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May 1974

Ultrasonic Diagnosis of Tumors of the Choroid

Author Affiliations

New York
From the Ultrasound Laboratory, Edward S. Harkness Eye Institute, Columbia-Presbyterian Medical Center, New York.

Arch Ophthalmol. 1974;91(5):344-354. doi:10.1001/archopht.1974.03900060356002

Ultrasound accurately demonstrates morphologic characteristics of choroidal tumors and associated ocular changes, ie, retinal detachment and vitreous hemorrhage. Serial examinations are valuable in documentation of tumor growth. Acoustic characteristics of choroidal tumors enable differentiation from ophthalmoscopically similar lesions, and prediction of tumor type.

Ultrasound examination is important in eyes with opaque media (cornea, aqueous, lens, vitreous) when choroidal tumor is suspected (10% of enucleated eyes harbor unsuspected malignant melanomas). Ultrasonography is also essential in atypical retinal detachments where choroidal tumor may underlie detached retina, where no break is visible, where there are smooth retinal bullae, where fluid shifts, and where intraocular pressure elevates.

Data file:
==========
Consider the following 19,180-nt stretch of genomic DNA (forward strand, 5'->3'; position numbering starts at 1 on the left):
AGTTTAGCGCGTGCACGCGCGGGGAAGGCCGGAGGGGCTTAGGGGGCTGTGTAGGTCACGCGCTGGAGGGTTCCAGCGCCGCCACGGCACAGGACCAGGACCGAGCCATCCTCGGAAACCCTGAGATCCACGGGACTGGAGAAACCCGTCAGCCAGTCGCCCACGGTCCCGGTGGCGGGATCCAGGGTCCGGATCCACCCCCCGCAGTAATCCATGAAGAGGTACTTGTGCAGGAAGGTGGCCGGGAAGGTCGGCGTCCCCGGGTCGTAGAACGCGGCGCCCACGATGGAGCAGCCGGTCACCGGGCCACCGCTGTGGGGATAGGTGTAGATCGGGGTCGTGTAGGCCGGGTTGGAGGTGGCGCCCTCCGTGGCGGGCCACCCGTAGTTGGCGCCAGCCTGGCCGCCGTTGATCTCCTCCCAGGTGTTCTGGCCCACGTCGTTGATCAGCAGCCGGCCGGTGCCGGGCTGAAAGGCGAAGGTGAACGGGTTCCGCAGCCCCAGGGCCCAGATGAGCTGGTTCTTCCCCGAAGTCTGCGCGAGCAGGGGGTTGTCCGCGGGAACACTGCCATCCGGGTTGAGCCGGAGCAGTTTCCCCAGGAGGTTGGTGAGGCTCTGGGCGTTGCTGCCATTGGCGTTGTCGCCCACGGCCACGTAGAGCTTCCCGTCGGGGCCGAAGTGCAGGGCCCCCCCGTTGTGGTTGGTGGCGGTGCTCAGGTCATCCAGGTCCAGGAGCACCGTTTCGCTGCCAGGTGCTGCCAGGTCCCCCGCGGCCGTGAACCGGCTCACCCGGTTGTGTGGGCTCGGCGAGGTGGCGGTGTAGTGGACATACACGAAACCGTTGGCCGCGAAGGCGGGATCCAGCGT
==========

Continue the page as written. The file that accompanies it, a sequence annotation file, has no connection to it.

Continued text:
Finally, ultrasound provides acoustic information in ophthalmoscopically visible masses: differentiation from choroidal or retinal detachment, cystic lesion, or subretinal hemorrhage; accurate size and height measurement with serial sectioning; and tumor type characterization by "acoustic profile."